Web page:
Muscat, the capital of Oman, is a sprawling city stretched over 25 miles of coastline. It is a low-rise city – compared to, say, the metropolis of nearby Dubai, for example – and comprises a series of distinct villages and suburbs separated by jagged hills and linked by smooth highways. The historic heart are the two settlements of Old Muscat and Muttrah. It’s here you’ll find the Sultan’s Palace flanked by the twin forts of Jalali and Mirani that guard access to the bay. In Muttrah is the old souq, winding narrow streets shaded by palm fronds where you can buy everything from frankincense to traditional weapons, gold jewellery to more prosaic everyday kitchen items.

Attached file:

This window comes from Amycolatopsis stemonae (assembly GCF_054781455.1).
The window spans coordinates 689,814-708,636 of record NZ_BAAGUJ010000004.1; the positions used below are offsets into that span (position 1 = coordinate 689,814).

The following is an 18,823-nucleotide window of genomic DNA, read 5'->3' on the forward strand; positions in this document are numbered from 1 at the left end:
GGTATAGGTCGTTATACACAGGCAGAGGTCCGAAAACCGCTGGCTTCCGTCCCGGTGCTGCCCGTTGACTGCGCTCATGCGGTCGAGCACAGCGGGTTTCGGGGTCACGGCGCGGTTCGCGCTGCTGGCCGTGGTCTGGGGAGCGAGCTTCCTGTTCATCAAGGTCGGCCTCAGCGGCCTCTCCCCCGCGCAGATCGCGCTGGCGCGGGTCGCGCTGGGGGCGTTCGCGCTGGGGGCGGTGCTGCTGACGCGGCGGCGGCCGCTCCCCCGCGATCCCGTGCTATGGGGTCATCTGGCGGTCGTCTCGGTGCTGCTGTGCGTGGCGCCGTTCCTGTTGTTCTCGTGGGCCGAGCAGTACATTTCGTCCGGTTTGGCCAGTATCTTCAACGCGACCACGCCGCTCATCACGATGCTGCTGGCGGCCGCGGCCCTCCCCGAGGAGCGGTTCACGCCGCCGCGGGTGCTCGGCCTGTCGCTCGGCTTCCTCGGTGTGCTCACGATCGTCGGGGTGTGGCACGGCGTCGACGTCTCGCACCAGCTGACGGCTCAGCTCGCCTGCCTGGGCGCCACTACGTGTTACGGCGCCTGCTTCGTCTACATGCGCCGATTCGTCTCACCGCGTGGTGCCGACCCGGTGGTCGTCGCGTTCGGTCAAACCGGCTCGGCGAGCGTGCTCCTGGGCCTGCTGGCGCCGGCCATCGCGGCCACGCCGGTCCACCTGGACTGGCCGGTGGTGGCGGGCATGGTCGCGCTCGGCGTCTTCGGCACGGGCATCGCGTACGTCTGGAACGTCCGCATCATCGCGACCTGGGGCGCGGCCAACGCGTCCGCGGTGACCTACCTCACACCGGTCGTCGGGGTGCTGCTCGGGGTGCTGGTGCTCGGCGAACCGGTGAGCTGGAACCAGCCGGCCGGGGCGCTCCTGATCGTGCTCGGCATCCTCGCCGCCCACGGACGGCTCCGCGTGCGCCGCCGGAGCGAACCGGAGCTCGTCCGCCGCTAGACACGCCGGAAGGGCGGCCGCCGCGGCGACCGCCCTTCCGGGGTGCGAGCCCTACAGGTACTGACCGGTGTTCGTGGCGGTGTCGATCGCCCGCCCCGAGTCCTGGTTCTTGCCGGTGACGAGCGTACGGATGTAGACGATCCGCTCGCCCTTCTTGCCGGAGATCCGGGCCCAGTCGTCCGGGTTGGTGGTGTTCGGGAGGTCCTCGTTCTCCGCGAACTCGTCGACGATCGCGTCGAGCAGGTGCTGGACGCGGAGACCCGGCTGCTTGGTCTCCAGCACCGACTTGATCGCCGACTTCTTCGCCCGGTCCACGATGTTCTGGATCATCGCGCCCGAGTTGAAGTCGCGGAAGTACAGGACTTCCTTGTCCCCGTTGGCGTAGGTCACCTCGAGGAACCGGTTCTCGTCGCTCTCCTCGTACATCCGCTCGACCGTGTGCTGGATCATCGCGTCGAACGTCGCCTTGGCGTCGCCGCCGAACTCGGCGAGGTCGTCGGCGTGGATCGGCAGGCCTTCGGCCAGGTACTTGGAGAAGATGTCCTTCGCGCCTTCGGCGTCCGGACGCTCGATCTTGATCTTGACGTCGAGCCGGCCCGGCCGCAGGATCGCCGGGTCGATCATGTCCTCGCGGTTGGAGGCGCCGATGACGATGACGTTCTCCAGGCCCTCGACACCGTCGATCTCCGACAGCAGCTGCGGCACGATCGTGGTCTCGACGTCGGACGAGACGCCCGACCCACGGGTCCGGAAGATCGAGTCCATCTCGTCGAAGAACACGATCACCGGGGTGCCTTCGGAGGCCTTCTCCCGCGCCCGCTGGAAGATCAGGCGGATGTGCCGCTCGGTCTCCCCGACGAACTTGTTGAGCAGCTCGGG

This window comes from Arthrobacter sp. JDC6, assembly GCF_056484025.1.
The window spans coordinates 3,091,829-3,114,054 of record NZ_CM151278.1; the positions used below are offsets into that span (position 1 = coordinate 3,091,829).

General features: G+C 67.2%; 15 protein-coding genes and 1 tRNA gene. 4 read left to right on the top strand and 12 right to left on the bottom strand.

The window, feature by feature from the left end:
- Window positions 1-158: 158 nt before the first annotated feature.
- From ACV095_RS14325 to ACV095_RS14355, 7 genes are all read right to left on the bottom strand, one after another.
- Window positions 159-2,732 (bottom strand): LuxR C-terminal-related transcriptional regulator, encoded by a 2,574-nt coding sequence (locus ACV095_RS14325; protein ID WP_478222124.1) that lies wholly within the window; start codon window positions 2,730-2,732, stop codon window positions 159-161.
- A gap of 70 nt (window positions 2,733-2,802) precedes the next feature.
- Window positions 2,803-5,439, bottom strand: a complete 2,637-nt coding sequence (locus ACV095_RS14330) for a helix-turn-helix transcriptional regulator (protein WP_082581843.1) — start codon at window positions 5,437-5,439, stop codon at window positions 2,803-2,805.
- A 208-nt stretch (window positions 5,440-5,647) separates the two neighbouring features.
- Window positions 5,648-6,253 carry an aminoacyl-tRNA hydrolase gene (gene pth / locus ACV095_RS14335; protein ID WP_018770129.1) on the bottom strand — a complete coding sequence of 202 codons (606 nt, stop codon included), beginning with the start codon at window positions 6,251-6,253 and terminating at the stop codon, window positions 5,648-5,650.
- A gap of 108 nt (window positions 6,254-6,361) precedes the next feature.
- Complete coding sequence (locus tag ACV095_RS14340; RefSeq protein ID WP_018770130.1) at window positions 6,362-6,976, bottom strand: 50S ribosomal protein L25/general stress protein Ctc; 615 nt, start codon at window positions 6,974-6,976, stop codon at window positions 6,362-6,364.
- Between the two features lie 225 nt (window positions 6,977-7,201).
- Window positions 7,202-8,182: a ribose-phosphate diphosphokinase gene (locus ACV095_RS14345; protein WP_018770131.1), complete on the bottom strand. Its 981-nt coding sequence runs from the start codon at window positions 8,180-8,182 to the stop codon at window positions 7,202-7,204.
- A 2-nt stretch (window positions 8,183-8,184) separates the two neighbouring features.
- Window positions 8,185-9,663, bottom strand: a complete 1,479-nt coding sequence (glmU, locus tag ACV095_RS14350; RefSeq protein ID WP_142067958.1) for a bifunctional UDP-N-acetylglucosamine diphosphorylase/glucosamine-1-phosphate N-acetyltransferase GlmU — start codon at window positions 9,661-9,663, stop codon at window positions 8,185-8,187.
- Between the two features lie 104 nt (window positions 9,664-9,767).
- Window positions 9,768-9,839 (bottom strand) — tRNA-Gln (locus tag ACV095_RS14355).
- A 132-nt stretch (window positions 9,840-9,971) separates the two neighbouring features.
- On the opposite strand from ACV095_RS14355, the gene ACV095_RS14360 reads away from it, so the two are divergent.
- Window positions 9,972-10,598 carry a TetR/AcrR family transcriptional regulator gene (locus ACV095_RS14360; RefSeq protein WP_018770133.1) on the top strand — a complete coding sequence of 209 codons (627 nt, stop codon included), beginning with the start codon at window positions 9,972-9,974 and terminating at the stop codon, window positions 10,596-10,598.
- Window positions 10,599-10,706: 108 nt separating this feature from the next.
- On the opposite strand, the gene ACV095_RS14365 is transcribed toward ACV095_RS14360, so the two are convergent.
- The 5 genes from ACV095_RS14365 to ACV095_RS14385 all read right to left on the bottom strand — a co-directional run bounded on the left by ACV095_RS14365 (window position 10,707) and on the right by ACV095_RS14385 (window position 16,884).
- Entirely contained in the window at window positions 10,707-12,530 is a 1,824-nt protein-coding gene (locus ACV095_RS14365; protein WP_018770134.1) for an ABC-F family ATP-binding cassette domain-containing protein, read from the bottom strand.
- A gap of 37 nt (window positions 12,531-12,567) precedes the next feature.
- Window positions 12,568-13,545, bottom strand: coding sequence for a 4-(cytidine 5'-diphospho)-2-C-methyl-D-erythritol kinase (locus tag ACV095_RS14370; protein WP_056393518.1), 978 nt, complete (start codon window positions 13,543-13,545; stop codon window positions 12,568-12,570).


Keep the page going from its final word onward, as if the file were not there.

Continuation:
Outside these two hubs is the more modern city, suburbs of shopping malls and streets of tradesmen of all specialities from vehicle maintenance to air-conditioning repair. The most recent addition to the skyline is the hugely impressive Grand Mosque built by the late His Majesty the Sultan Qaboos. A vast mosque of cooling marble, stunning chandeliers, and massive hand-woven carpets, it’s a fitting monument to Sultan Qaboos’s desire to modernise the country without compromising its heritage.